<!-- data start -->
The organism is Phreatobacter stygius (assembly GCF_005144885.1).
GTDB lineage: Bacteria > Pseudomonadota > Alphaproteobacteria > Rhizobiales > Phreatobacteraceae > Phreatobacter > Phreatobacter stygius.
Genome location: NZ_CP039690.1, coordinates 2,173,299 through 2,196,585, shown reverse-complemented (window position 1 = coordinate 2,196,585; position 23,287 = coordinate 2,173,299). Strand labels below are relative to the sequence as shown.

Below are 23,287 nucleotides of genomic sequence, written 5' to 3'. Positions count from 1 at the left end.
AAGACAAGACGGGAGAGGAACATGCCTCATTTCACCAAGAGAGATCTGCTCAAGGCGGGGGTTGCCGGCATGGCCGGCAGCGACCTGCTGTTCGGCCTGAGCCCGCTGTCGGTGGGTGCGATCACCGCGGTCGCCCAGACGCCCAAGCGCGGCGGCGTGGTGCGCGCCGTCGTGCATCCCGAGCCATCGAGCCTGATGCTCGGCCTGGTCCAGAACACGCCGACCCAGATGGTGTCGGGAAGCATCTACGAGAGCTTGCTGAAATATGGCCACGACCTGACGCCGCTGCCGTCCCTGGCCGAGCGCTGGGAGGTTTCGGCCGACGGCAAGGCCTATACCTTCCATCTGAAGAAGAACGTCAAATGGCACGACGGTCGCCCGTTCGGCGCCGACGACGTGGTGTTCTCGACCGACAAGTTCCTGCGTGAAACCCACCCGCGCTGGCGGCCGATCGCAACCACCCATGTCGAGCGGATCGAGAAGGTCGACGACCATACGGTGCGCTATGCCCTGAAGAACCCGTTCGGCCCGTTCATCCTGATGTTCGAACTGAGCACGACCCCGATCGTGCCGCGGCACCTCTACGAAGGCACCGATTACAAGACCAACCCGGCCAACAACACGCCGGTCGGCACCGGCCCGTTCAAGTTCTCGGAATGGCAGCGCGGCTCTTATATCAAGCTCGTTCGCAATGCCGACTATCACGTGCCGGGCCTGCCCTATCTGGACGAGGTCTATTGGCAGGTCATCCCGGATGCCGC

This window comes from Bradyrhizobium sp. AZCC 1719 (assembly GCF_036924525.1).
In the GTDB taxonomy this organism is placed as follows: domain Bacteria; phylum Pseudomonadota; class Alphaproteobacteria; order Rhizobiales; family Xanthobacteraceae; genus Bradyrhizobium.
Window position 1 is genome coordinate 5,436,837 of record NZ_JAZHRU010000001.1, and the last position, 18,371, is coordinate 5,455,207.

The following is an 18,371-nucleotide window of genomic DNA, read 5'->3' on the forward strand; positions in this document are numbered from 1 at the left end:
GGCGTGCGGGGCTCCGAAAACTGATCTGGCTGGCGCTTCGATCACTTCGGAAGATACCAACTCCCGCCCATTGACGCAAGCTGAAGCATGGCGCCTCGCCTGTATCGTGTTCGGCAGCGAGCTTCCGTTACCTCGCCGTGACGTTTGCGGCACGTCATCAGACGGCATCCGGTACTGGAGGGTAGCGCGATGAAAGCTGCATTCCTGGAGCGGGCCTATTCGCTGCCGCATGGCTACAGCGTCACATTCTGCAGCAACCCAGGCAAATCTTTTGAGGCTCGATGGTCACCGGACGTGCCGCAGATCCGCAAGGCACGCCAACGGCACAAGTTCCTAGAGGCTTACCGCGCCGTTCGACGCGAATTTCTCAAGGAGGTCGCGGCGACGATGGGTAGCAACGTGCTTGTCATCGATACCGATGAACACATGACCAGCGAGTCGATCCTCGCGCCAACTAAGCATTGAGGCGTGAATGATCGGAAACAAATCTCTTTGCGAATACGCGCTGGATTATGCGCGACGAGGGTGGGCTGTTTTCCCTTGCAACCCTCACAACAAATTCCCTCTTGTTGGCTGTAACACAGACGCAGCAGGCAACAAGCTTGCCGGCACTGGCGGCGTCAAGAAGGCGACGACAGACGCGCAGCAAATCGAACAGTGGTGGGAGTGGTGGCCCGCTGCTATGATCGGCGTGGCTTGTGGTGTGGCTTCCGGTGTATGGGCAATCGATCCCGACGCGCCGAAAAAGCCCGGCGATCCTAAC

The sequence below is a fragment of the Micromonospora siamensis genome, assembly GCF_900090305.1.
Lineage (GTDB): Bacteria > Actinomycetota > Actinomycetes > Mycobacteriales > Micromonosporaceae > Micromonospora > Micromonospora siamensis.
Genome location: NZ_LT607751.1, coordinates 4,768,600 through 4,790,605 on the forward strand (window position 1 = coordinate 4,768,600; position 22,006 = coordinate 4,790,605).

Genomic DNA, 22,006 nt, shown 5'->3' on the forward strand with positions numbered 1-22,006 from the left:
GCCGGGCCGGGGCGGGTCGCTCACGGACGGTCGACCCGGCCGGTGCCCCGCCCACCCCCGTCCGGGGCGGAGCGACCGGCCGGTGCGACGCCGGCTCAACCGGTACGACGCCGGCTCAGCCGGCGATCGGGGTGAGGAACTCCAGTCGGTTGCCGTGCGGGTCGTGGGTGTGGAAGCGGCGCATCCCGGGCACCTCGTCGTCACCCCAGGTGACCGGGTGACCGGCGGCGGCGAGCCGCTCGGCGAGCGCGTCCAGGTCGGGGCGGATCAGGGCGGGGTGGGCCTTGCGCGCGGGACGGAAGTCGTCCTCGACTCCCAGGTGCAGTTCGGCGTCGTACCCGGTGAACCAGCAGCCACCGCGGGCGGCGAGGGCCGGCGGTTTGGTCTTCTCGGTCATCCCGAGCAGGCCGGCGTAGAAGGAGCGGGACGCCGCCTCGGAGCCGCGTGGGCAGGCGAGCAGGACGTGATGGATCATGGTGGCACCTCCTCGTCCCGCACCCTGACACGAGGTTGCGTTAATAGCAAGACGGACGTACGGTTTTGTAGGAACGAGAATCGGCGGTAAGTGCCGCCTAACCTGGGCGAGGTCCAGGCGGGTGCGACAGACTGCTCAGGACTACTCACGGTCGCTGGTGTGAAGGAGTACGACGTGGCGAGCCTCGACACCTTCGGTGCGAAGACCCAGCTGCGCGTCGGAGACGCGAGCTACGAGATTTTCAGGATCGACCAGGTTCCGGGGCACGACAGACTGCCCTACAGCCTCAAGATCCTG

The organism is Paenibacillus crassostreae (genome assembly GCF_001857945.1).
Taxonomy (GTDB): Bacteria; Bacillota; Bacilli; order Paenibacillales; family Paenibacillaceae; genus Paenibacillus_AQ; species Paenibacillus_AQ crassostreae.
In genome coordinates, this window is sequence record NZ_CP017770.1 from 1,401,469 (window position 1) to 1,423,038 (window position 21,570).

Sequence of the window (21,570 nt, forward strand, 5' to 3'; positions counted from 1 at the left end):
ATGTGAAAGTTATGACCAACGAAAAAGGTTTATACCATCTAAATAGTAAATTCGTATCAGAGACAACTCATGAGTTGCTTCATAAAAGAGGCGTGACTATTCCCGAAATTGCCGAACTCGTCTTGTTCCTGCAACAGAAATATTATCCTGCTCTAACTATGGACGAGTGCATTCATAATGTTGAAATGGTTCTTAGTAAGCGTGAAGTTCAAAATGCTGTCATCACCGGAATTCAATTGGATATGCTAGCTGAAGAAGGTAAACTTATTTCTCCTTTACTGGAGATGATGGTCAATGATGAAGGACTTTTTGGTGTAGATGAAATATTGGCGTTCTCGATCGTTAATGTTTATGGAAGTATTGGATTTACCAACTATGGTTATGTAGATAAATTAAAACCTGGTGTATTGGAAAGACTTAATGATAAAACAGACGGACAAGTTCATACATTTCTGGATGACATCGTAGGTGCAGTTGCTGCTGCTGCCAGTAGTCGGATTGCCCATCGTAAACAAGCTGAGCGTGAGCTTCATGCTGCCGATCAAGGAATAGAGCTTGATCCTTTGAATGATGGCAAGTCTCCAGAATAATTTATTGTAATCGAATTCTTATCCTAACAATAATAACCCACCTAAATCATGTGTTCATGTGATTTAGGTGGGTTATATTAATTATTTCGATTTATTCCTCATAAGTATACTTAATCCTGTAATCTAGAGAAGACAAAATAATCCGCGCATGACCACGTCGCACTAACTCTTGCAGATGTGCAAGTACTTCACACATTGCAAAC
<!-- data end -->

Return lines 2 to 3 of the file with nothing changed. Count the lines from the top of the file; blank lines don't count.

GTDB lineage: Bacteria > Pseudomonadota > Alphaproteobacteria > Rhizobiales > Phreatobacteraceae > Phreatobacter > Phreatobacter stygius.
Genome location: NZ_CP039690.1, coordinates 2,173,299 through 2,196,585, shown reverse-complemented (window position 1 = coordinate 2,196,585; position 23,287 = coordinate 2,173,299). Strand labels below are relative to the sequence as shown.